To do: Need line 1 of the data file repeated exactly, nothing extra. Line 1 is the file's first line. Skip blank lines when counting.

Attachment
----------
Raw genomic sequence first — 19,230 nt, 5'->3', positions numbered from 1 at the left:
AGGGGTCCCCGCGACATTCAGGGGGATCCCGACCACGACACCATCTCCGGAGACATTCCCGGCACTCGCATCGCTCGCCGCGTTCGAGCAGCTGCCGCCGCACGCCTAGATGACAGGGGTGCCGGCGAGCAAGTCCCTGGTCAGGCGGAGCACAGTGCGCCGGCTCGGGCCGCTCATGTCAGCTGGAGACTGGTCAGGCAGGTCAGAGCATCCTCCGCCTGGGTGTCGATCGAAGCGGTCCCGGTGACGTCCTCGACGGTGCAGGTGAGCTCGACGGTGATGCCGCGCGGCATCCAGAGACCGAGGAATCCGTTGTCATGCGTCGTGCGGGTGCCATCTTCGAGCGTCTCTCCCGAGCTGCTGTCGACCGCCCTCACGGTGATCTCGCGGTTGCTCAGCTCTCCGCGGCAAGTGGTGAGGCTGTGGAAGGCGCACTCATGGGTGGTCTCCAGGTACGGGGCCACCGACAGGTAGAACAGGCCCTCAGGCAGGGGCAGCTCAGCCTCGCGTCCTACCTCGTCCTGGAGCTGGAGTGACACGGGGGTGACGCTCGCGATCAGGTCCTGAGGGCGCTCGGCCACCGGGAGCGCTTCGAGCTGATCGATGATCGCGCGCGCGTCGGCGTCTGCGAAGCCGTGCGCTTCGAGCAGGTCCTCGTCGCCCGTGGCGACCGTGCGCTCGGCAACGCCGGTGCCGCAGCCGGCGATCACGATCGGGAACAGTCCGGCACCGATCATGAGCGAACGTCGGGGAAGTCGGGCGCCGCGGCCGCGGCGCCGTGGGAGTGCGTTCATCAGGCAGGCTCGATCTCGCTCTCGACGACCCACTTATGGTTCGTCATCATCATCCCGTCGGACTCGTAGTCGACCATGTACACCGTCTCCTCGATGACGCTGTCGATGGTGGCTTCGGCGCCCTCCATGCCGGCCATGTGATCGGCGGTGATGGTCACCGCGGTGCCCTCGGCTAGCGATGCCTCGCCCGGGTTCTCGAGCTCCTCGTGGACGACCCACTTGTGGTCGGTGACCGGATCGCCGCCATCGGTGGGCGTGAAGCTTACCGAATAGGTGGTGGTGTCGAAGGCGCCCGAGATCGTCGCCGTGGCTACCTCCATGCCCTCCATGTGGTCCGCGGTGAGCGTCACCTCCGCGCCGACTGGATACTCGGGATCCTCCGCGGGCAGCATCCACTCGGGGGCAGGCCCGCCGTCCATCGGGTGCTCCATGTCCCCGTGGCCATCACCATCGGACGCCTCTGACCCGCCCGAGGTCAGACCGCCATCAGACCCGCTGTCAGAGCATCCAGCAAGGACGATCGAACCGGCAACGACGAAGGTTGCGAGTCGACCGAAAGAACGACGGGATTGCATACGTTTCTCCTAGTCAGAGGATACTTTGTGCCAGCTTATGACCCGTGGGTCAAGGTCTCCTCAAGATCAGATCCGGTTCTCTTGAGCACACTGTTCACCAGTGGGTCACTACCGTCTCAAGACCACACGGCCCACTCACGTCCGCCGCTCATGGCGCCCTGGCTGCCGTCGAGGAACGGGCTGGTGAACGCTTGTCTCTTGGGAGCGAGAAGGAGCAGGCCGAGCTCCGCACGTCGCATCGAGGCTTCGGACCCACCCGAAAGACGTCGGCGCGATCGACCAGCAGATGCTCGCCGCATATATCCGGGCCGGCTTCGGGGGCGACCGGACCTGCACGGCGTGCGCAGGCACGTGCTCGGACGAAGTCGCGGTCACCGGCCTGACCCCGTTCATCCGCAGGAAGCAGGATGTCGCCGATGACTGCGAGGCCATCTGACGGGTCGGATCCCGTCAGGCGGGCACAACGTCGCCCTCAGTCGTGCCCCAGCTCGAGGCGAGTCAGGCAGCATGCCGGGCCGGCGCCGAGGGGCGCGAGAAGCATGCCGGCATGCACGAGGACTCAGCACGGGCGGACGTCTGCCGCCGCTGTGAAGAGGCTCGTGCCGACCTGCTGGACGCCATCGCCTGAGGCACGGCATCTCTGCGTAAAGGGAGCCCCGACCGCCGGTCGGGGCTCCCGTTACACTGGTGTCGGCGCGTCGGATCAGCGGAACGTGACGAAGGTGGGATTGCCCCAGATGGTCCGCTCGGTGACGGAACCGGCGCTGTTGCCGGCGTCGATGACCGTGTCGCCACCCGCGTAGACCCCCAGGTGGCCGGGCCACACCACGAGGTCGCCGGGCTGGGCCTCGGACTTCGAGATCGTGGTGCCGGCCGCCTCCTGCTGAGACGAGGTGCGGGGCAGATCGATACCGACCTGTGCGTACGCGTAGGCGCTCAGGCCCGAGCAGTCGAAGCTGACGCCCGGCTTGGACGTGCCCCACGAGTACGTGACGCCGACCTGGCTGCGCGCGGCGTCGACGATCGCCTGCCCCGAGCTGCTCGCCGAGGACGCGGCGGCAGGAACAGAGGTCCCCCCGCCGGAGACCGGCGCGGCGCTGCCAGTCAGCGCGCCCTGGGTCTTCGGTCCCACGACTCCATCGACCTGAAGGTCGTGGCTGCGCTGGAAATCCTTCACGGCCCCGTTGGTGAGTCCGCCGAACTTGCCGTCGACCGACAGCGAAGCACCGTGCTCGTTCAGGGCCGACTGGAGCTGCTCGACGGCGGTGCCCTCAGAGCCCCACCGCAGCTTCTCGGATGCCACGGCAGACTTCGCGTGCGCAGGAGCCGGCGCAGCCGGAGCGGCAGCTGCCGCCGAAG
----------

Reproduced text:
Raw genomic sequence first — 19,230 nt, 5'->3', positions numbered from 1 at the left: